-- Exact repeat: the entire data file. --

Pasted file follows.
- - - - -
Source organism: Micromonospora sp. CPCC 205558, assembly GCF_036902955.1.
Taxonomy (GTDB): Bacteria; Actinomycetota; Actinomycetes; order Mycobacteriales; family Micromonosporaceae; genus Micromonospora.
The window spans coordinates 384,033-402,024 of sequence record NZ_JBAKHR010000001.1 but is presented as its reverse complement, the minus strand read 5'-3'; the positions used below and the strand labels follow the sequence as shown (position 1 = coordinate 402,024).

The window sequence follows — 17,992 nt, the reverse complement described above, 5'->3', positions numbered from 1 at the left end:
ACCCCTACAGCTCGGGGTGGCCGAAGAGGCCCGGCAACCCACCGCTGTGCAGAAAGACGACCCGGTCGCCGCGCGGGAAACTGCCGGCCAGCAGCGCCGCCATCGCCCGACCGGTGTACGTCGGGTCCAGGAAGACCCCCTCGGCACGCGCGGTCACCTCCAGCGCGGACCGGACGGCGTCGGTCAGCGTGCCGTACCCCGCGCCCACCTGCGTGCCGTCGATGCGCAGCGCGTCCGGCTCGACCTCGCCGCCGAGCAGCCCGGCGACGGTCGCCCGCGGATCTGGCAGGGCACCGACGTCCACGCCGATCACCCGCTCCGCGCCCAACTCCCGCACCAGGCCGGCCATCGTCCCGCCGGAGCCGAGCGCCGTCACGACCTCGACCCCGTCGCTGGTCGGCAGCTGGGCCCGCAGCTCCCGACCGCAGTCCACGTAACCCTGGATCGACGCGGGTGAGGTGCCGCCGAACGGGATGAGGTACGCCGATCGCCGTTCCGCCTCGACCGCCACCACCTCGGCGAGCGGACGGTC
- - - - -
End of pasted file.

Source organism: Micromonospora sp. CPCC 205558, assembly GCF_036902955.1.
Taxonomy (GTDB): Bacteria; Actinomycetota; Actinomycetes; order Mycobacteriales; family Micromonosporaceae; genus Micromonospora.
The window spans coordinates 384,033-402,024 of sequence record NZ_JBAKHR010000001.1 but is presented as its reverse complement, the minus strand read 5'-3'; the positions used below and the strand labels follow the sequence as shown (position 1 = coordinate 402,024).

The window sequence follows — 17,992 nt, the reverse complement described above, 5'->3', positions numbered from 1 at the left end:
ACCCCTACAGCTCGGGGTGGCCGAAGAGGCCCGGCAACCCACCGCTGTGCAGAAAGACGACCCGGTCGCCGCGCGGGAAACTGCCGGCCAGCAGCGCCGCCATCGCCCGACCGGTGTACGTCGGGTCCAGGAAGACCCCCTCGGCACGCGCGGTCACCTCCAGCGCGGACCGGACGGCGTCGGTCAGCGTGCCGTACCCCGCGCCCACCTGCGTGCCGTCGATGCGCAGCGCGTCCGGCTCGACCTCGCCGCCGAGCAGCCCGGCGACGGTCGCCCGCGGATCTGGCAGGGCACCGACGTCCACGCCGATCACCCGCTCCGCGCCCAACTCCCGCACCAGGCCGGCCATCGTCCCGCCGGAGCCGAGCGCCGTCACGACCTCGACCCCGTCGCTGGTCGGCAGCTGGGCCCGCAGCTCCCGACCGCAGTCCACGTAACCCTGGATCGACGCGGGTGAGGTGCCGCCGAACGGGATGAGGTACGCCGATCGCCGTTCCGCCTCGACCGCCACCACCTCGGCGAGCGGACGGTC